I just finished reading Paul Murrel’s book, “R graphics”.
There are two graphical systems in R: the old (“classical” —
in the “graphics” package) one, and the new (“trellis”, “lattice”,
“grid” — in the “lattice” and “grid” packages) one.
The first part of the book, devoted to the old system, tries to be
as complete as a reference book, but fails. For instance, the
discussion on how to arrange several plots on a single page sticks to
tabular layouts and fails to mention the more flexible “fig” graphical
argument (to be honest, it is listed with terser explanations than in
the manual page and also appears, deeply hidden in an example, in an
op <- par(mar = c(5,4,2,2)) N <- 500 x <- rexp(N, 1) hist(x, breaks = 30, probability = TRUE, col = "light blue", xlab = "", main = "Non-standard layout of classical R graphics") mtext(text = "Histogram of x", side = 1, font = 2, line = 3) lines(density(x), col = "red", lwd = 3) rug(x) par(new = TRUE, fig = c(.7, .9, .7, .9), mar = c(0,0,0,0)) qqnorm(x, axes = FALSE, main = "", xlab = "", ylab = "") box() qqline(x, col = "red") par(xpd = NA) mtext(text = "QQ-Plot", line = .2, side = 1, font = 2) par(op)
On the other hand, the second and largest part, devoted to
grid graphics lives up to my expectations: it seems more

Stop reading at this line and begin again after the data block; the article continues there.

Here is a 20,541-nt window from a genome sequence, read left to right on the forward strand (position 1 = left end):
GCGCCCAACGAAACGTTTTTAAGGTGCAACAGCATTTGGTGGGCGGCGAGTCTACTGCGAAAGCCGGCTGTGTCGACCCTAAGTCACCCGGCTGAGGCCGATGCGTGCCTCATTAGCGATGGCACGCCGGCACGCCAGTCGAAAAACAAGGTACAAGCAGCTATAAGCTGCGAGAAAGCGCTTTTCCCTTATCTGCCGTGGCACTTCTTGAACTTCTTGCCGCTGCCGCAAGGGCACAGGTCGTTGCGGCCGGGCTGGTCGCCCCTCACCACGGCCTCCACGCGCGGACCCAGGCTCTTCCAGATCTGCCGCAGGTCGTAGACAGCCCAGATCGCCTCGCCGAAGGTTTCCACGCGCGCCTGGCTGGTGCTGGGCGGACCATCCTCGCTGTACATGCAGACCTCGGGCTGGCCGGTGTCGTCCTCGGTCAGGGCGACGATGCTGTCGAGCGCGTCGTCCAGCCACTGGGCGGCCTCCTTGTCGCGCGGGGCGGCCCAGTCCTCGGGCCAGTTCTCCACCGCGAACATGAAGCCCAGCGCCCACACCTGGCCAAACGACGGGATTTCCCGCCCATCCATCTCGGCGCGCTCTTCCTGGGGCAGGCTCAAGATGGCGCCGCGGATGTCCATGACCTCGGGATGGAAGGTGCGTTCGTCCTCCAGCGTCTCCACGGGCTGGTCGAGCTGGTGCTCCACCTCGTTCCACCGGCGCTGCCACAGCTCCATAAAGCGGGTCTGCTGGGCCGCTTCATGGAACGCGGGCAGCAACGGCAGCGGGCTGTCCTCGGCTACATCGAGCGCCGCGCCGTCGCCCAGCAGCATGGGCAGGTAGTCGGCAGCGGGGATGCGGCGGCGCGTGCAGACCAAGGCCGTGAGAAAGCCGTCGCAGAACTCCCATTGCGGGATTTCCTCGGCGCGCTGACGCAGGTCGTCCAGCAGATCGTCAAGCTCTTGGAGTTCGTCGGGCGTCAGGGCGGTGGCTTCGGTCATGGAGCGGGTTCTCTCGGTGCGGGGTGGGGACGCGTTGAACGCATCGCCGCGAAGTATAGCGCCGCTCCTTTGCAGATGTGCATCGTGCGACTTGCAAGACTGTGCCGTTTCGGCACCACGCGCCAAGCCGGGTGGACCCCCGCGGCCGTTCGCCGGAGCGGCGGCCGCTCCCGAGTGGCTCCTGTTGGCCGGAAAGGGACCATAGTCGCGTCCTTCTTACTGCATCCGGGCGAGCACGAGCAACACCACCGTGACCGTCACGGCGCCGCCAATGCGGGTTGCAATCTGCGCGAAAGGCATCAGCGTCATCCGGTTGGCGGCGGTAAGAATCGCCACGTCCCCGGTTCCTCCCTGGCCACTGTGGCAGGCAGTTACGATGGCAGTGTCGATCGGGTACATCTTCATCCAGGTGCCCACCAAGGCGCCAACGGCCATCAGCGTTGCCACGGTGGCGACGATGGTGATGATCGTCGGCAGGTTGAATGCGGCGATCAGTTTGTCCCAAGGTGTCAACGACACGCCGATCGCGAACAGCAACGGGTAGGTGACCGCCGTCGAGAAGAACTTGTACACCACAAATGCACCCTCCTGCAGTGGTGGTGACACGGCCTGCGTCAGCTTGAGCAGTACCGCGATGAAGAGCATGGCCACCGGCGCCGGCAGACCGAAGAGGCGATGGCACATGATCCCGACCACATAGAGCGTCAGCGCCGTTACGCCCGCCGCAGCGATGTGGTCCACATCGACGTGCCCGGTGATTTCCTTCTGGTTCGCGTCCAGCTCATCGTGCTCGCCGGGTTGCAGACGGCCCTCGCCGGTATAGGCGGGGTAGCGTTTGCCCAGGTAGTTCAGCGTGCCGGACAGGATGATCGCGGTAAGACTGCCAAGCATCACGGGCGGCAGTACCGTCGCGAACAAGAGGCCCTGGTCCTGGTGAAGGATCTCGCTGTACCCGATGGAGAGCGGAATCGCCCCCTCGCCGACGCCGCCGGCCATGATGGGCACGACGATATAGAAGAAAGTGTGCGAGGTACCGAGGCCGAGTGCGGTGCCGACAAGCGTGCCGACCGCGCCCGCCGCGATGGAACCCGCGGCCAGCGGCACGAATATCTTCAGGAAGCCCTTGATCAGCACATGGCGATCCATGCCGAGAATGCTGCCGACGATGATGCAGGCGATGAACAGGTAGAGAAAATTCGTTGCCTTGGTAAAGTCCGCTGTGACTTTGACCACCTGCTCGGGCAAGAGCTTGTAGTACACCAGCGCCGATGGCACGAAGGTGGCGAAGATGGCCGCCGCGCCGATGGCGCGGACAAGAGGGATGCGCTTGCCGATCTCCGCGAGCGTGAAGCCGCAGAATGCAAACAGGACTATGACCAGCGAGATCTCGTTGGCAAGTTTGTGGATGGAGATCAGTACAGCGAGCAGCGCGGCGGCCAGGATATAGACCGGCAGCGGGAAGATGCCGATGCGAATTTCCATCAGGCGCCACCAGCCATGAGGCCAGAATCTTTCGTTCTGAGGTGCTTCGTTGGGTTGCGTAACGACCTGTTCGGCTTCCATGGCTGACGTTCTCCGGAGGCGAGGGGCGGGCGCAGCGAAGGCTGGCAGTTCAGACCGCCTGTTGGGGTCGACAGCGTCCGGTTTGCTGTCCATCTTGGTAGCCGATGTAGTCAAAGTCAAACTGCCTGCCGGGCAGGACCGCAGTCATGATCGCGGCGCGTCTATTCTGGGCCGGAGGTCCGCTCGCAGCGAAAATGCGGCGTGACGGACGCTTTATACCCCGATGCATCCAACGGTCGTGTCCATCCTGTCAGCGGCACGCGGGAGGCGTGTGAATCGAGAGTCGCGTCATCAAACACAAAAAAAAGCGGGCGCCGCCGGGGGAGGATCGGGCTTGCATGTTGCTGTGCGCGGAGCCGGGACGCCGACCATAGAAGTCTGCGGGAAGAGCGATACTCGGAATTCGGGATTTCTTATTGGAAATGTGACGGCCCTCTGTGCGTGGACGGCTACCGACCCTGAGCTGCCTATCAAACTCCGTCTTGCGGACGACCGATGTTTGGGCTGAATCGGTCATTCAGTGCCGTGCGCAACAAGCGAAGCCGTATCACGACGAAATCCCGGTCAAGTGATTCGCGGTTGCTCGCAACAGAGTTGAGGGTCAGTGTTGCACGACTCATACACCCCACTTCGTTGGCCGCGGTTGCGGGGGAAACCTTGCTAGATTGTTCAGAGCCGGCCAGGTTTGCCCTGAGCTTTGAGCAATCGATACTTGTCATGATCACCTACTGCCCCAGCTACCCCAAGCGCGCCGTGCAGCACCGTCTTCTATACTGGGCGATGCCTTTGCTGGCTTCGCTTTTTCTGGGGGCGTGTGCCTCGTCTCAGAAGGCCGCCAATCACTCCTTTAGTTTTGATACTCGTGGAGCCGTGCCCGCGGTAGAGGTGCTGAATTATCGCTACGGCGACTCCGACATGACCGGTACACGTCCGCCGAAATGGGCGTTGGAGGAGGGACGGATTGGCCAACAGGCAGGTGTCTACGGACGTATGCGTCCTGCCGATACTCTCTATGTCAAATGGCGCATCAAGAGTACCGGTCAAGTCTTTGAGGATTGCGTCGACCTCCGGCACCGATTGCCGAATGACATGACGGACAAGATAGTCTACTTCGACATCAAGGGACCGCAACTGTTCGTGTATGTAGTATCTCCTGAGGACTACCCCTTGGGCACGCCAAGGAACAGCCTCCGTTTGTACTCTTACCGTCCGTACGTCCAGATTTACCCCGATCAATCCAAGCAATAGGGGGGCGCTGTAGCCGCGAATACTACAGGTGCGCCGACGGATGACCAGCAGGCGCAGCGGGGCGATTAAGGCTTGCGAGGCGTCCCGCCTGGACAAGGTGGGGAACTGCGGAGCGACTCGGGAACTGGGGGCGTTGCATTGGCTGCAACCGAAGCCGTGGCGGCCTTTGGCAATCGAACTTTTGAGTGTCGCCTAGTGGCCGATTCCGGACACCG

complete and does not duplicate information already
available on the web. You are probably already familiar with
some of the high-level lattice plots (xyplot(), histogram(),
bwplot()), but if you have already tried to understand how
they are implemented, or tried to write your own graphical
functions, you were probably confused by the differences
(and claimed lack thereof) between “lattice”, “panel”,
“grob” and “grid” — the book clarifies all that.
The code of the examples in the book is available on the author’s web site.
You will find, for instance, dendrograms (check the rpart and maptree
or plots arranged in a tree (this can be seen as a generalization of
lattice plots, that present several facets of a dataset arranged on a
One whole chapter is devoted to the creation, from scratch, of an
whose elements are then reused for a completely different plot.